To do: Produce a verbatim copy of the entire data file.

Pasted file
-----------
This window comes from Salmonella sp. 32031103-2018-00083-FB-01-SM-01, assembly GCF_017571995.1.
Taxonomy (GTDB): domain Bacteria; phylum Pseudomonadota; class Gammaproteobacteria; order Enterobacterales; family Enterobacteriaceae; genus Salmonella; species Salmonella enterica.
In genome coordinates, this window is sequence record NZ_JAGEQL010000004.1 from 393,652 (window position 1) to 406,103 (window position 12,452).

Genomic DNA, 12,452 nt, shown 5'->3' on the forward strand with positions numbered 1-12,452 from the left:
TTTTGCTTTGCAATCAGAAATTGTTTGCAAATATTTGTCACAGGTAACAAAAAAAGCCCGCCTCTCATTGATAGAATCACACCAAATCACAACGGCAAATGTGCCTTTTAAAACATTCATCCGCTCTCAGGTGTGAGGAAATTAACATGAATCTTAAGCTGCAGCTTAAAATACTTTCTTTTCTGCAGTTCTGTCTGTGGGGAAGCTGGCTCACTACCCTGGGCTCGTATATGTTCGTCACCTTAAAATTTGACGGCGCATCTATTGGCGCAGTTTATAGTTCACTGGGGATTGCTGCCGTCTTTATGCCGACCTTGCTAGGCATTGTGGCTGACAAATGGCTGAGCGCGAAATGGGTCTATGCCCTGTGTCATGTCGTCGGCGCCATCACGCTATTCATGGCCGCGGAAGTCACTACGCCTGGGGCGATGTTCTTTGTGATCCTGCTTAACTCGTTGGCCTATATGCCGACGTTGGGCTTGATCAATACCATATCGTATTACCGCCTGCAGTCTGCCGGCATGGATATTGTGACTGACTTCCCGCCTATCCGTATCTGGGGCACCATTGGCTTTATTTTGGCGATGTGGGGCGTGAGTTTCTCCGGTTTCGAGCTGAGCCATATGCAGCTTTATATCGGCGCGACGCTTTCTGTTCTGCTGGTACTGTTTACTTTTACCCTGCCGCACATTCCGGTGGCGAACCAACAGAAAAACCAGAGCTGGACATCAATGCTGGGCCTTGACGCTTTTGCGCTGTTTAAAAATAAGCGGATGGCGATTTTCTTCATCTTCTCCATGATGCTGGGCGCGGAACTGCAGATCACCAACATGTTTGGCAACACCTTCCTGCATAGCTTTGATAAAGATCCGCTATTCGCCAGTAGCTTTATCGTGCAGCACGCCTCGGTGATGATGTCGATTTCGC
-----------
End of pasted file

This window comes from Salmonella sp. 32031103-2018-00083-FB-01-SM-01, assembly GCF_017571995.1.
Taxonomy (GTDB): domain Bacteria; phylum Pseudomonadota; class Gammaproteobacteria; order Enterobacterales; family Enterobacteriaceae; genus Salmonella; species Salmonella enterica.
In genome coordinates, this window is sequence record NZ_JAGEQL010000004.1 from 393,652 (window position 1) to 406,103 (window position 12,452).

Genomic DNA, 12,452 nt, shown 5'->3' on the forward strand with positions numbered 1-12,452 from the left:
TTTTGCTTTGCAATCAGAAATTGTTTGCAAATATTTGTCACAGGTAACAAAAAAAGCCCGCCTCTCATTGATAGAATCACACCAAATCACAACGGCAAATGTGCCTTTTAAAACATTCATCCGCTCTCAGGTGTGAGGAAATTAACATGAATCTTAAGCTGCAGCTTAAAATACTTTCTTTTCTGCAGTTCTGTCTGTGGGGAAGCTGGCTCACTACCCTGGGCTCGTATATGTTCGTCACCTTAAAATTTGACGGCGCATCTATTGGCGCAGTTTATAGTTCACTGGGGATTGCTGCCGTCTTTATGCCGACCTTGCTAGGCATTGTGGCTGACAAATGGCTGAGCGCGAAATGGGTCTATGCCCTGTGTCATGTCGTCGGCGCCATCACGCTATTCATGGCCGCGGAAGTCACTACGCCTGGGGCGATGTTCTTTGTGATCCTGCTTAACTCGTTGGCCTATATGCCGACGTTGGGCTTGATCAATACCATATCGTATTACCGCCTGCAGTCTGCCGGCATGGATATTGTGACTGACTTCCCGCCTATCCGTATCTGGGGCACCATTGGCTTTATTTTGGCGATGTGGGGCGTGAGTTTCTCCGGTTTCGAGCTGAGCCATATGCAGCTTTATATCGGCGCGACGCTTTCTGTTCTGCTGGTACTGTTTACTTTTACCCTGCCGCACATTCCGGTGGCGAACCAACAGAAAAACCAGAGCTGGACATCAATGCTGGGCCTTGACGCTTTTGCGCTGTTTAAAAATAAGCGGATGGCGATTTTCTTCATCTTCTCCATGATGCTGGGCGCGGAACTGCAGATCACCAACATGTTTGGCAACACCTTCCTGCATAGCTTTGATAAAGATCCGCTATTCGCCAGTAGCTTTATCGTGCAGCACGCCTCGGTGATGATGTCGATTTCGC